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May 24, 2015

A collection of proofs of Ptolemy’s Theorem

Filed under: mathematics — ckrao @ 11:39 am

Here we collect some proofs of the following nice geometric result.

If ABCD is a quadrilateral, then AB.CD + BC.DA \geq AC.BD with equality if ABCD is cyclic.


In words, the sum of the product of the lengths of the opposite sides of a quadrilateral is at least the product of the lengths of its diagonals.

The equality for a cyclic quadrilateral is known as Ptolemy’s theorem while the more general inequality applying to any quadrilateral is called Ptolemy’s inequality. Many of the proofs below that establish Ptolemy’s theorem can be modified slightly to prove the inequality.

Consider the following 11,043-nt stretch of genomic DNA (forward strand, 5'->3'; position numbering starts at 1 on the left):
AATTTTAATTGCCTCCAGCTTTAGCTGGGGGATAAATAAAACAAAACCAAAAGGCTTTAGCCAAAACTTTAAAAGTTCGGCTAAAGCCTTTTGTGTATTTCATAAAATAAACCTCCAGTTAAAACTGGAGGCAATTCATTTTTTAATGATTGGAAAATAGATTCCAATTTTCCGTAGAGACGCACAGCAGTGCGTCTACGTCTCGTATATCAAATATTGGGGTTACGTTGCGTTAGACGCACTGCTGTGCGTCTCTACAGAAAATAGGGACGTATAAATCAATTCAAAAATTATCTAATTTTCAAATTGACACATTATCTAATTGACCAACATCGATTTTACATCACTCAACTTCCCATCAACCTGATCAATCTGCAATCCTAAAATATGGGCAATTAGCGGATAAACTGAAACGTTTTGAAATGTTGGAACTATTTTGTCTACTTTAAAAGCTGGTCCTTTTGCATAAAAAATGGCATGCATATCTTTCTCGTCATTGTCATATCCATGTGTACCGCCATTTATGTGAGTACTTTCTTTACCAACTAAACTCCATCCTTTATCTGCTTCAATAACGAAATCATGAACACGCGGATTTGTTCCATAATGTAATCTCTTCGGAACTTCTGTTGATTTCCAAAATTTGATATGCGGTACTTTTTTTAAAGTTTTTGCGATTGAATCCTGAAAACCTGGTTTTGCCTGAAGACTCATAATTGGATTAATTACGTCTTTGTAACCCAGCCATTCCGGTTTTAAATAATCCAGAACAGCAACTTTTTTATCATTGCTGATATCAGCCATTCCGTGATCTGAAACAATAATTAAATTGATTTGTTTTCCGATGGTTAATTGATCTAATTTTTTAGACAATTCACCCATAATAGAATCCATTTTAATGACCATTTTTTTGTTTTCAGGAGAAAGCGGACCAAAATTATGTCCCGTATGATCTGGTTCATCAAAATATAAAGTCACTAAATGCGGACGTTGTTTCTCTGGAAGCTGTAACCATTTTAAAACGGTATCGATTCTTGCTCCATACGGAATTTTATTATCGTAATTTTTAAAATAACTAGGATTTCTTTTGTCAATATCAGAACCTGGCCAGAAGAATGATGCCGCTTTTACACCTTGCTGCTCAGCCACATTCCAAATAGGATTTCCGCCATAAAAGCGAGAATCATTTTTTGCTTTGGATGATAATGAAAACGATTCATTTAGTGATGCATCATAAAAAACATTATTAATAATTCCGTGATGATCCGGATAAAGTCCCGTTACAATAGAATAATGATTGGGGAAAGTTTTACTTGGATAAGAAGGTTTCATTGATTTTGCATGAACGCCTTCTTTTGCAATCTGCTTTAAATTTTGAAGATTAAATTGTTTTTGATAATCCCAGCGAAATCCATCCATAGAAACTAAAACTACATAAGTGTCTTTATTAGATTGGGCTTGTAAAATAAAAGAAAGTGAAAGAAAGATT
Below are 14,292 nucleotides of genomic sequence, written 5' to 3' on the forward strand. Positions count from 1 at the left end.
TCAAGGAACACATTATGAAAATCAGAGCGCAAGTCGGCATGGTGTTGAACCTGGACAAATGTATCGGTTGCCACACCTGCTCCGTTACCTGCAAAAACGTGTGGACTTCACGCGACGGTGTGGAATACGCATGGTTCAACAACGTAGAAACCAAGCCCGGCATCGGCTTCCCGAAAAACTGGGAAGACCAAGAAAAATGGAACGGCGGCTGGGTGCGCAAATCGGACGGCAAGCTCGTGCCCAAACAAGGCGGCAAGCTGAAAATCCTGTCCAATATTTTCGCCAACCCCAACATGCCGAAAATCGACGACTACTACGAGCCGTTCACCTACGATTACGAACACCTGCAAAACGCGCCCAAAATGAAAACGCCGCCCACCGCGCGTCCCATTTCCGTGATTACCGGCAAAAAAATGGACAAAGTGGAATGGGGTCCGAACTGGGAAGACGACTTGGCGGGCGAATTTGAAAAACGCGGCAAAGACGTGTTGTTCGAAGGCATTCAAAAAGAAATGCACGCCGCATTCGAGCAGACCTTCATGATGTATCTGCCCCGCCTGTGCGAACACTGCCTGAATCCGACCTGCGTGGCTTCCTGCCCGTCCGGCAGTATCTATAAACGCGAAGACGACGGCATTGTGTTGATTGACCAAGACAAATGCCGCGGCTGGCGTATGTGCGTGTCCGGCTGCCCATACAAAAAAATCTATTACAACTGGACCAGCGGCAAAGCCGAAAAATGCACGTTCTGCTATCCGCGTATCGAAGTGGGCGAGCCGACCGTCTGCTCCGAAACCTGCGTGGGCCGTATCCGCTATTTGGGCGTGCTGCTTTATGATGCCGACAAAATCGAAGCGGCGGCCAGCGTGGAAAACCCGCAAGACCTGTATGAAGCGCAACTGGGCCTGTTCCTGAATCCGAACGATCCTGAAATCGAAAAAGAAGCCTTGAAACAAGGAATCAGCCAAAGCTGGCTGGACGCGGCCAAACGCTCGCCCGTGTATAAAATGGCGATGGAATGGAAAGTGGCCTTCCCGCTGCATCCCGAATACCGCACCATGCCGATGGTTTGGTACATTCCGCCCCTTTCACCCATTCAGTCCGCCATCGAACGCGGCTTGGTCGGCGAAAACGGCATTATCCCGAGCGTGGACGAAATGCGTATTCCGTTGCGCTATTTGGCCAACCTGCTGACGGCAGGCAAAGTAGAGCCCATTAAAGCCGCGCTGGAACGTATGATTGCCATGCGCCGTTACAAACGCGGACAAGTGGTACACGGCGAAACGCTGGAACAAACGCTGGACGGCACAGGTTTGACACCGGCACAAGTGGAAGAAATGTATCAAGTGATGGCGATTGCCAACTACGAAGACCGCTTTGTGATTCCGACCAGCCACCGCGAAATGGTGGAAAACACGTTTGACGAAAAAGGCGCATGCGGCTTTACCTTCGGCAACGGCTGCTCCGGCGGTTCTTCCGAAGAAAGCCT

Proofs of Ptolemy’s Theorem

Proof 1:

Choose point P on line CD extended beyond D as shown so that \angle DAP = \angle BAC.



a) \triangle ABC \sim \triangle ADP (\angle ABC = \angle ADP and \angle BAC = \angle DAP).

b) \triangle BAD \sim \triangle CAP (\angle BAD = \angle CAP and \angle ADB = \angle APC).

From a) BC.DA = BA.DP so AB.CD + BC.DA = AB(CD + DP) = AB.CP = AC.BD by b) and we are done.

Proof 2: (a slightly different choice of constructed point)

Let K be the point on AC so that \angle CBK = \angle ABD.



a) \triangle ABD \sim \triangle KBC (\angle ABD = \angle KBC and \angle BDA = \angle BCK) so KC = AD.BC/BD.

b) \triangle ABK \sim \triangle DBC (\angle ABK = \angle DBC and \angle KAB = \angle CDB) so AK = DC.AB/DB.

Adding the two gives AC = (AD.BC + DC.AB)/BD or AC.BD = AD.BC + DC.AB as required.

Proof 3: (ref:

Let the diagonals AC, BD intersect at P and construct E on the circumcircle so that CE is parallel to BD. A short angle chase shows that BCED is an isosceles trapezium.